POSTCARDS, LETTERS, LARGE ENVELOPES/FLATS & PACKAGES
There are three standards for identifying the category of a mailpiece:
2. Physical Size, and
The Post Office usually has at least one rate change a year-depending on weight in ounces. Also, an item
once considered a letter is now classified as a letter, flat or package--based on its thickness. Thickness
is measured with the item lying on a flat surface--NOT pressed down.
A POSTCARD is larger than 3½” x 5”, smaller
than 4¼” x 6”, between 0.007” and 0.016” and
weighs less than one ounce.
A LETTER is usually a #10 envelope with correspondence. It is larger than 3½” x 5”, smaller than 6 ⅛” high x 11 ½” long,
be LESS than ¼” thick and weigh less than 3½ ounces.
A FLAT is a large envelope with correspondence. It is smaller than 12” high x 15” long, must be
LESS than ¾” thick and
weigh less than 13 ounces.
Tips for saving postage:
1. If a #10 envelope is over thick (over ¼”) it will be classified as a “flat” and postage is twice as much as the same item folded in half and placed in a 6 “ x 9” envelope at the letter rate.
2. A letter can go up to 6 ⅛” x 11 ½”. An envelope 6 3/16” x 11 ½” is a flat and postage is twice as much. Is the extra 1/16” really needed and worth the additional postage?
The following is recommended in the sequence and position indicated for addressing to insure efficient handling and delivery by the US Postal Service.
You will get the best possible service if you:
- CAPITALIZE EVERYTHING IN THE ADDRESS
- Use 2-letter state abbreviations (see Addressing Standards in
State Agency Mail Information section)
- Eliminate all punctuation (except the hyphen
between ZIP Code and plus four)
- Use appropriate abbreviations (see Addressing Standards in
State Agency Mail Information section), City names are NEVER Abbreviated
- Use ZIP + 4 Codes
Make sure the place where you want the mail delivered appears on the line immediately above
the city, state and ZIP code line. Never put the APT# or Lot# on the line just above the city
and state (See Exhibit 2).
If both the street address and the P O Box are on the same line, the mail piece will be delivered to the P O Box.
Example: in Exhibit 2, you will notice our physical address and our PO BOX DELIVERY ADDRESS.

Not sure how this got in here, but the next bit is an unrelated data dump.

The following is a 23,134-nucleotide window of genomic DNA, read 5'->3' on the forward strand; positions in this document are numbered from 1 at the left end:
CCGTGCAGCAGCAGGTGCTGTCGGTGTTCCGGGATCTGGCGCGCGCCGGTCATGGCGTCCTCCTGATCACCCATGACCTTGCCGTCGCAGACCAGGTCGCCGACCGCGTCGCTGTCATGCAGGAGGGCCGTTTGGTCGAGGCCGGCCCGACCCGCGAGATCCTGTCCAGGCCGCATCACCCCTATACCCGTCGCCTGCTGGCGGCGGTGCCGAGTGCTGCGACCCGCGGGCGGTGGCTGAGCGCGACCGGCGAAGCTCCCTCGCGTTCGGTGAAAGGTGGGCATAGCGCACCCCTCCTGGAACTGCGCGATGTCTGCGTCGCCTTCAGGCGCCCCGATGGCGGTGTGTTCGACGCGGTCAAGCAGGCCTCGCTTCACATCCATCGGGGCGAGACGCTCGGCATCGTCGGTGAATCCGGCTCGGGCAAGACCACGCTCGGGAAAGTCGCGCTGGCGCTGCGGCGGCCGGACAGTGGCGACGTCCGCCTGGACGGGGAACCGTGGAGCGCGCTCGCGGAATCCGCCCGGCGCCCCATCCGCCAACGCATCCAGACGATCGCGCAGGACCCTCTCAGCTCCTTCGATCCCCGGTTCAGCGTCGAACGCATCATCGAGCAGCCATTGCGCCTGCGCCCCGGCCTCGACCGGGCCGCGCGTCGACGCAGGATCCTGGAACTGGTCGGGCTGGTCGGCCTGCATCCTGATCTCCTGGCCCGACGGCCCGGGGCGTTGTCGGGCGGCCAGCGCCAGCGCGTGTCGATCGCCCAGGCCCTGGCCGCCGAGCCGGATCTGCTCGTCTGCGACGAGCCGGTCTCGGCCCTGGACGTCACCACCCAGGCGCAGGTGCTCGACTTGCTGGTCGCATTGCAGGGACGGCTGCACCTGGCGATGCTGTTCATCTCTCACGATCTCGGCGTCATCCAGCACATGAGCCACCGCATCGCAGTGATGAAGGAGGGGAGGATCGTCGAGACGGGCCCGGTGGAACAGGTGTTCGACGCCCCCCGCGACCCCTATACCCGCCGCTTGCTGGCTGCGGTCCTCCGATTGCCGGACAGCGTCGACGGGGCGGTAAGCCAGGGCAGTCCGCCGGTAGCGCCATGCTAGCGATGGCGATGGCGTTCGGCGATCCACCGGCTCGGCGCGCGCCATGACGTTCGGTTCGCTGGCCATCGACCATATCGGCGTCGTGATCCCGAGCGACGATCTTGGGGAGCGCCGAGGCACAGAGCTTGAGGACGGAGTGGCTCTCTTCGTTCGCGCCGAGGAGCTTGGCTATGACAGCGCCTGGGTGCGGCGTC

Placement of the address on the face of an envelope
should conform to USPS specifications as shown on (Exhibit
Labels for use on parcels, packages or large envelopes must be addressed according to the recommended
format in (Exhibit 2). Improperly prepared labels will be returned to you for correction and/or completion.
Labels that are applied must be parallel to the bottom edge of the envelope to be processed by the USPS on
FONT STYLE SHEET
ADDRESSING 'BEST PRACTICES' AND FORMAT
- Type or machine-print all address information.
- Make sure print is clear and sharp.
- Ensure address characters don't touch or overlap.
- Black ink on a white background is best.
- Maintain a uniform left margin.
- Use upper-case letters
- Omit all punctuation
- Include floor, suite and apartment numbers whenever possible.
- Put the city, state and ZIP Code or ZIP + 4 code in that order on the last line. If there's not enough room, you can put the ZIP Code or ZIP + 4 code alone on the bottom line.
- Use standard two-letter state abbreviations.
- When using window envelopes, make sure the complete address is always visible, even when the insert moves.
- Leave one or two spaces between words and between the state abbreviation and ZIP Code or ZIP + 4 code.
STANDARD ADDRESS ABBREVIATIONS
See Addressing Standards in State Agency Mail Information
section and identified appendix:
Mail of any kind for transport by the US Postal Service should be enclosed in an
appropriate envelope or parcel and sealed. The types of enclosures determine the
The following are samples of non-mailables in envelopes:
Paper Clips, Metal
Pieces, Glass Chips, Sand
In addition to jamming and/or damaging the mailing
machines, these items can also cause serious injury to Mail Center employees.
The following are also classified as non-mailables and will be returned to
Envelopes and Cards if pieces are less than:
3 1/2" in height
5" in length
.007" in thickness (thickness of a post card)
All foreign countries also impose various restrictions depending on country and
item(s) being mailed. It is recommended that when mailing questionable items to
US or foreign destinations, the mailer should call Mail Services for assistance.
Window Envelope Enclosures
Enclosures must be designed so that the address appears in the window and should not be stapled to prevent movement
of the address from window view. If the addressed enclosure does not properly fit the window, use an envelope without a window.
Sizes and Types
The size of the envelope should properly accommodate the contents. In the US Postal System there are two categories of
envelopes: letter size and flats.
- Letters, non-letters and bar-coded flats are rated differently by the USPS. To assure the best rate, call Mail Services for size and rates before preparing the mail piece. Use light colored
envelopes for legibility and please avoid brilliant colors.
- Letter size mail must be rectangular in shape for automated processing by USPS.
- To ensure prompt and efficient processing of First-Class mail, it is recommended that all envelopes and cards.
a. Have an aspect ratio (length divided by height) between 1 to 1.3 and 1 to 2.5 inclusive. See Mail Services for envelope template if you are not sure of sizing.
b. Be sealed or secured on all four edges so that they can be handled by machines.
c. Meet the following dimensions for automated processing by USPS: